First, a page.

Rebecca Willink’s petition to end make-up discrimination gains traction

Rebecca Willink is the Melbourne woman leading a grassroots movement to end make-up discrimination in Australia.

Tired of having to pay more for similar products than those with fairer skin, Willink launched an online petition and social media campaign demanding that women of colour no longer be excluded from accessing affordable make-up in their skin tone.

Willink’s movement has been gathering steady momentum since its inception, gathering more than 6000 signatures from community members who want retailers to make the space for an inclusive range of make-up shades that truly represents the diversity of Australians.

“The response since starting the campaign has been overwhelming,” Willink said.

“Hearing similar stories and experiences that so many people of colour have had to endure has fueled the campaign and demonstrated that there is an obvious and urgent need for change.”

Tangible changes are coming to Australian make-up shelves

Willink’s campaign was initially met with generic statements from retailers, acknowledging the need for more diversity, but not committing to any tangible action.

Determined not to be derailed, Willink kept fighting for her cause, gathering support from people across the country.

“This petition has been about making the voices of all Black, Indigenous and People of Colour (BIPOC) heard and giving them a platform for doing so,” she said.

“It’s been great to have had so much support from so many people, many of whom I have never met in real life but are now friends.”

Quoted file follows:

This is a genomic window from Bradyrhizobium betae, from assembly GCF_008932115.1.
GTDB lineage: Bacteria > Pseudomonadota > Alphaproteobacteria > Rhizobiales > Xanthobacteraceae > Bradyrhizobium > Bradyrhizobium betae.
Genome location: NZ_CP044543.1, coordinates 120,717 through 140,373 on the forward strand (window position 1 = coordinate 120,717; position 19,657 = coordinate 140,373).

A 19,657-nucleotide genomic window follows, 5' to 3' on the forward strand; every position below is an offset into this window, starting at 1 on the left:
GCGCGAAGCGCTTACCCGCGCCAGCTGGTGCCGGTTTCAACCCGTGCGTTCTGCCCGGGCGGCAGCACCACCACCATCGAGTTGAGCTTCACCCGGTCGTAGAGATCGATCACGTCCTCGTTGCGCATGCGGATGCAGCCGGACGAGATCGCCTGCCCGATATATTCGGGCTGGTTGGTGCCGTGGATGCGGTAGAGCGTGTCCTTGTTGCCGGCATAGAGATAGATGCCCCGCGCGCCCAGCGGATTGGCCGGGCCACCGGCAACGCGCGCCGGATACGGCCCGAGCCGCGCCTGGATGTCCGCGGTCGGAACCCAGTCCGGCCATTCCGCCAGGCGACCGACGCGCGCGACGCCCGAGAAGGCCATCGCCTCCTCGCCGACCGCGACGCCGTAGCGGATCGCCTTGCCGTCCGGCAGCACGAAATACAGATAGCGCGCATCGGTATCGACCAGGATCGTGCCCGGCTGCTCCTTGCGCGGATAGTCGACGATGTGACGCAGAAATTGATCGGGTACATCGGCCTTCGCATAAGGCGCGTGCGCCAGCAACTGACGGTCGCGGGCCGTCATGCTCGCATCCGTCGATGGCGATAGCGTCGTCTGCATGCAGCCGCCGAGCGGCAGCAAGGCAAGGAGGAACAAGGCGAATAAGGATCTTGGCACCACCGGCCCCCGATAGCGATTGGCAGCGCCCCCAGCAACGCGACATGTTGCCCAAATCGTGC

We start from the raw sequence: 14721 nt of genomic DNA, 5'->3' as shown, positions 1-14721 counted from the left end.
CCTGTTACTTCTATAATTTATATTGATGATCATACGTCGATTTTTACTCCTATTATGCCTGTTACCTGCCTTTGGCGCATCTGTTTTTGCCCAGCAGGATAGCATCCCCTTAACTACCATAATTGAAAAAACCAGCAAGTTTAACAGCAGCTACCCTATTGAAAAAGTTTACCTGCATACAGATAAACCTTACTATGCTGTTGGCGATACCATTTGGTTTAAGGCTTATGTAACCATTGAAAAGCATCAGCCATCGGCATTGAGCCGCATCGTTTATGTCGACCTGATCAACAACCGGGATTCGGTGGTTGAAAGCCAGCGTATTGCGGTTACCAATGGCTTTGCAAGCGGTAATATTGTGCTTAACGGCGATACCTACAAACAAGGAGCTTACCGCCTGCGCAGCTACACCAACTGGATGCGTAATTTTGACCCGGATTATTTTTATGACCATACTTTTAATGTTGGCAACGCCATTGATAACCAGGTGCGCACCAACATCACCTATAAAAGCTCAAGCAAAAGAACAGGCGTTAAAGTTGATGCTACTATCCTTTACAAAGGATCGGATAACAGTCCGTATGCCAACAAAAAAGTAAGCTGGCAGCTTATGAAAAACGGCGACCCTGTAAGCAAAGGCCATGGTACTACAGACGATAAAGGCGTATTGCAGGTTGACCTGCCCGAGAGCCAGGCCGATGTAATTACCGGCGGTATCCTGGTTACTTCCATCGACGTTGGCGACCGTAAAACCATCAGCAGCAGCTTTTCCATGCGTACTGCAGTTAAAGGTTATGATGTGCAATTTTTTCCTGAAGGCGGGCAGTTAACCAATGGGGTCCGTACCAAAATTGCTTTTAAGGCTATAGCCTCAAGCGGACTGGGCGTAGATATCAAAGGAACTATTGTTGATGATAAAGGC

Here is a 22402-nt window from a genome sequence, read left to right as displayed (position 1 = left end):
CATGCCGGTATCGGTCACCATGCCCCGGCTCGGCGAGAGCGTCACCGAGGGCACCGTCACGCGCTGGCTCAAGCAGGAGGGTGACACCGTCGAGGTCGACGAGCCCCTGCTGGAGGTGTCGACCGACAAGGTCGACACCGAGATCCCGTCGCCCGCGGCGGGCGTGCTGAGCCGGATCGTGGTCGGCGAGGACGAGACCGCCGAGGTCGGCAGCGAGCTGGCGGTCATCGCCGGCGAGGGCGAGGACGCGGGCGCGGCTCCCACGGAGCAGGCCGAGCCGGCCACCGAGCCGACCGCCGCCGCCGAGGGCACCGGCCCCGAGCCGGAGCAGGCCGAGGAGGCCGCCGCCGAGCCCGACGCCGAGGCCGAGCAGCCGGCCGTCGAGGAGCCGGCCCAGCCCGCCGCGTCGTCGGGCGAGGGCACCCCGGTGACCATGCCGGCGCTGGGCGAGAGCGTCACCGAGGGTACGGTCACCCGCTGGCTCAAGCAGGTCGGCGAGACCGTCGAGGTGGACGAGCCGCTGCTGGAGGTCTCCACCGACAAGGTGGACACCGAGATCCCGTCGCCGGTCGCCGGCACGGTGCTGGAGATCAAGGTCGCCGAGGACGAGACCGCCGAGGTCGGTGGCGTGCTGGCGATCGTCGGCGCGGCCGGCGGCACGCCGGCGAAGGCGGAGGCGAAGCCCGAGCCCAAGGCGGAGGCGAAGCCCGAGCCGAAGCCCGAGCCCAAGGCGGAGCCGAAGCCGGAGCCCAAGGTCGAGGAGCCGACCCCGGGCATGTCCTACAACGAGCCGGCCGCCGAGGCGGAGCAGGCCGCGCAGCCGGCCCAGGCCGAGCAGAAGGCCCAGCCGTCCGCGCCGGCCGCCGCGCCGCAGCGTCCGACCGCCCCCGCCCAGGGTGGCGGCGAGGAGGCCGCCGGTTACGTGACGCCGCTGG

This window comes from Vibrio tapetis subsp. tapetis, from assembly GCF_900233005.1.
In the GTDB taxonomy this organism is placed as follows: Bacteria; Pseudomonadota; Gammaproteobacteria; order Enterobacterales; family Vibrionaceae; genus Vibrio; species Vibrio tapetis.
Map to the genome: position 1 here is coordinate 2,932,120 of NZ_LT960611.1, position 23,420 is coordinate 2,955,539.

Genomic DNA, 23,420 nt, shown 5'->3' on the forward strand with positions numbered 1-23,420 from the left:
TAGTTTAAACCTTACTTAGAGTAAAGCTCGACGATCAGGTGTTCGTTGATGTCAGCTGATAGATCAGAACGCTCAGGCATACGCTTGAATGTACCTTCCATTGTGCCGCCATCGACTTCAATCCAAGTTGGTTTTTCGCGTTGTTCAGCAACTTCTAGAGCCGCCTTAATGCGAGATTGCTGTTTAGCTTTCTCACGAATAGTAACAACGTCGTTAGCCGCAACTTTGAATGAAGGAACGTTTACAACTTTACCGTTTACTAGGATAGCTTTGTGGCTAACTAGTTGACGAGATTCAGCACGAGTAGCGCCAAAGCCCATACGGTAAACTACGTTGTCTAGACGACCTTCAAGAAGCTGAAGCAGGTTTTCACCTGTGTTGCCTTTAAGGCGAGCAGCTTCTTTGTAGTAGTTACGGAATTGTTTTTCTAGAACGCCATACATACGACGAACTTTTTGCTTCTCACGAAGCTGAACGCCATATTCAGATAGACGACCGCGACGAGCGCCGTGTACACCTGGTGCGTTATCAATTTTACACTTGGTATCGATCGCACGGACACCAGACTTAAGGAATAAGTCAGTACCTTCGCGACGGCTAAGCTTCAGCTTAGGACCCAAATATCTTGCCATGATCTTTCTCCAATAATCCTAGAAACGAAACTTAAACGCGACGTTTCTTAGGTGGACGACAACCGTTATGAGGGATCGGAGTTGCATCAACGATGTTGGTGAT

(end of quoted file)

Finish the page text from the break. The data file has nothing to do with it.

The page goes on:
Willink eventually received a meaningful response from Coles and Woolworths, informing her that they would be offering a broader range of a particular Maybelline foundation, though only on a trial basis to assess demand and gather sales data.

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Woolworths’ launched their expanded make-up range in late August, adding 31 skin tones to their stock of Maybelline Fit Me Matte and Poreless foundation.

While this is a promising step in the right direction, the expanded range is only available for online orders, and only within Melbourne and Sydney.

This still fails to address the inequitable experience of purchasing make-up, as women of colour are unable to assess the skin tone match in store themselves and must instead rely on product photos online.

Coles took their response one step further, expanding their range of Maybelline foundation shades online and in ten stores across Australia.

Despite both stores only committing to temporary solutions, Willink was encouraged by these small but significant steps in the right direction.

“For too long, Australians with skin colours deemed ‘too dark’ or ‘too light’ to be worth catering for have been excluded and neglected,” she said.

“These trials may seem like a minor step, but the impact will be significant for individuals who have been ostracised for decades. This month, for the first time in Australia, a person with brown or black skin will be able to purchase make-up that suits their skin tone in a supermarket.”